Tuesday, January 27, 2009

The Shrinking World

Our world is shrinking.
Not our planet, although if the arctic ice continues melting, the amount of available land will certainly continue to shrink. I mean our world, our environment...what we perceive as "the world".

We used to live in our own cities, and the boundaries were defined. We bought produce from the market, our staple pantry items from the corner store. The corner store was supplied from a local farmer. Who grew their own crops.

There were bigger companies, too. But their supplies, again, were limited by distance.

We used to travel through books, and talking on phones seemed miraculous. Our president was a mythical figure, and our state representative might be a vague idea as well. We lived in the here; and if we didn't like what was going on in our local community...we could do something about it, or we could find a better place to live.

That doesn't work anymore. We live globally. Our kitchen is stocked from all over the planet (Thailand, Indonesia, Brazil, Italy); our cupboards are filled with merchandise made in China from parts and pieces gathered from a selection of countries. Our corner store is located on our desktop, if not our palmpilot. GPS makes us feel right at ease in any "new" location...without even meeting the eyes of a local gas station attendandant.

The internet informs us not only of our local news but whats going on in Pakistan. The smaller the world gets, the more out of control we feel; and so the government makes new laws, new legislature meant to protect us from our own inadequacies.

Don't homeschool. Even if the public school is failing your child, the government challenges you to jump through hoops to keep your child home. Someone has to fail, even if it is your child.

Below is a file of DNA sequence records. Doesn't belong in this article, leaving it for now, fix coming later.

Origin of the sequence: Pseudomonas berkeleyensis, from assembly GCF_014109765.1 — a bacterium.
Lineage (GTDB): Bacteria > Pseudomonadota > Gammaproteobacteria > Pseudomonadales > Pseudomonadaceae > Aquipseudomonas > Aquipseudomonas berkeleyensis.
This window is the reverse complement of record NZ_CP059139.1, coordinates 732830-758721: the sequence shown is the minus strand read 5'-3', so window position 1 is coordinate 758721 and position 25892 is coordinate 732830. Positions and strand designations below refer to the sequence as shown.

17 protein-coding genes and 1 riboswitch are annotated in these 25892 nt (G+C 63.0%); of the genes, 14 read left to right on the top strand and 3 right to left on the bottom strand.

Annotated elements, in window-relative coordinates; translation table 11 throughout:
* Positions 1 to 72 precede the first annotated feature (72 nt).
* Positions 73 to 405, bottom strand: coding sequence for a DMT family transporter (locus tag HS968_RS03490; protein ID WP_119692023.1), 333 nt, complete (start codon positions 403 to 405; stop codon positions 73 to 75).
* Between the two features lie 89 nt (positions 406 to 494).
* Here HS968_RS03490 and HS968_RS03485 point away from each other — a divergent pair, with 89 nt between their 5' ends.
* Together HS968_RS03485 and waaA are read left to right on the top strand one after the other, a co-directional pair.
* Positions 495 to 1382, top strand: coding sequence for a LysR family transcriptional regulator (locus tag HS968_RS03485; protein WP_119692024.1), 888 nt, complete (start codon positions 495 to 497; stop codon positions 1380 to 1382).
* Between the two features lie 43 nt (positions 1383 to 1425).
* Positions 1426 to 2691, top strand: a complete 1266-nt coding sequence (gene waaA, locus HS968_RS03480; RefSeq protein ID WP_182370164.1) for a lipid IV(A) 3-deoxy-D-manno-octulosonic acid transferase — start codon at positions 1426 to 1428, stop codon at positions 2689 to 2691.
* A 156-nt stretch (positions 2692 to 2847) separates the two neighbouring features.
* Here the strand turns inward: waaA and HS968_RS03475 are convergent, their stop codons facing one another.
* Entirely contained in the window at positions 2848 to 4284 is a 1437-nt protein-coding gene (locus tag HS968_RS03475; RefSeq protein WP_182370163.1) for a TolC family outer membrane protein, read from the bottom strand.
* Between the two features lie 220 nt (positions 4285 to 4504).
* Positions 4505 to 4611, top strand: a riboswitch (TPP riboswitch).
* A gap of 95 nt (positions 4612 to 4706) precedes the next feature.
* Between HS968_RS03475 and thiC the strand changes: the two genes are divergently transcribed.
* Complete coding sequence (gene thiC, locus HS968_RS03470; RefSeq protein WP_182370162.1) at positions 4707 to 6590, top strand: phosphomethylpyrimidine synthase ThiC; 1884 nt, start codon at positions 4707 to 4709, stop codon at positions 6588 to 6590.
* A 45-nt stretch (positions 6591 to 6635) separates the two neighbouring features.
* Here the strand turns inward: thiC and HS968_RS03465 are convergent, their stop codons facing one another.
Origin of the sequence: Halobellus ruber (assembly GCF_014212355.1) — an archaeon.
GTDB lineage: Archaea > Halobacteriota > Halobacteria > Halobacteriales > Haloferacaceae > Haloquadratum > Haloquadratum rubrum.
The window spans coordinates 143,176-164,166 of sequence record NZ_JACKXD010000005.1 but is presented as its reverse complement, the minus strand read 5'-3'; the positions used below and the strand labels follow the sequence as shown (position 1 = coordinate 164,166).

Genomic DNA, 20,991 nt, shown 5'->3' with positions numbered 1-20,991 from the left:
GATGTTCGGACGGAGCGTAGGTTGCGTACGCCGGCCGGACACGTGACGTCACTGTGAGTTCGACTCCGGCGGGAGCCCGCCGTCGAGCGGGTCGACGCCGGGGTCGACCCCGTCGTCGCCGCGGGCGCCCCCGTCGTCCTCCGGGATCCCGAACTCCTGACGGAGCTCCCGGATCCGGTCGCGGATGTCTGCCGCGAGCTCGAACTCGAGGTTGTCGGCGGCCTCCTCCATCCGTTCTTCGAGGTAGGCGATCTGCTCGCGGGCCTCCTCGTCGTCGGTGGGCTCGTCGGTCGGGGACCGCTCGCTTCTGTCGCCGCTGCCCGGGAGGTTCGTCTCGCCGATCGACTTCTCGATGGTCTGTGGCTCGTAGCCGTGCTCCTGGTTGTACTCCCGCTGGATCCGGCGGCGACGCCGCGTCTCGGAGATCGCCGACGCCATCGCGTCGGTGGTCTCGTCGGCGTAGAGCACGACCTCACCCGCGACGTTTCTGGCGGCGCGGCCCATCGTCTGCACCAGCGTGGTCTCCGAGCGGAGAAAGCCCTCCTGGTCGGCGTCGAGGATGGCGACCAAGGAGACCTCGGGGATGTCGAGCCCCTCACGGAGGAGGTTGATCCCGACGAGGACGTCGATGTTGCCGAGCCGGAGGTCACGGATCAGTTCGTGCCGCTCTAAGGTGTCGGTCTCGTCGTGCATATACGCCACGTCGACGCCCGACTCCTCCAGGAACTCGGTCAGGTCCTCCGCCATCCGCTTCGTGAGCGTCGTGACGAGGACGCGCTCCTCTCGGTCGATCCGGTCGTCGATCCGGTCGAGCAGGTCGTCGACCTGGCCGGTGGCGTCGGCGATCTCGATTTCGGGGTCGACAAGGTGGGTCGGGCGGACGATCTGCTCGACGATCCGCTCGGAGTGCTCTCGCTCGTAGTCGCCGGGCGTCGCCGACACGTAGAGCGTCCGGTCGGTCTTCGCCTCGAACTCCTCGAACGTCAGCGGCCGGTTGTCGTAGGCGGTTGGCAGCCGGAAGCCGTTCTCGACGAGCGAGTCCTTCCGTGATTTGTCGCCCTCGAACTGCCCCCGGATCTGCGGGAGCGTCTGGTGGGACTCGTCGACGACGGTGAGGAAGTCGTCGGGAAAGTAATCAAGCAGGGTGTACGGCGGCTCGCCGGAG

Mass-vaccinate. Sure, hundreds die each year. But that's so thousands can live. They don't dare give freedom of choice to trained individual doctors who know a patient's history. No, much better to make that decision without looking a child in the face. Otherwise, they might hesitate; knowing the risks.
Forget compounding drugs. Someone, somewhere can take advantage of that. Besides, it's too risky. The compounding pharmacist might make a mistake. And that would be dangerous, at least as dangerous as anaphylaxis from the excipient used to bind the drug commercially. Much better to leave the statistically insignificant helpless. From a boardroom, they can't see them suffering anyways.
Crush the small farmer. They can't afford fancy machinery, they can't afford to lose a room full of carcasses and they can't dedicate an entire field's yield to testing. They can't provide a separate bathroom with proper sewage to the handfull of customers they have. They can't hire help unless they can afford to build a new housing unit. They can't charge for tours. Nevermind that they have such a limited distribution and work slowly enough for their production to be a safer choice than whats turned out at a frightening speed by bug businesses; nevermind that they have a personal rapport with customers and an intense personal drive to keep their customers happy. Forget the fact that customers are thinking individuals who can look around and make choices for themselves whether or not to risk eating the meat, or grain, or homemade apple pie that's for sale. They can't compete with billion dollar agricultural giants, so they can drown.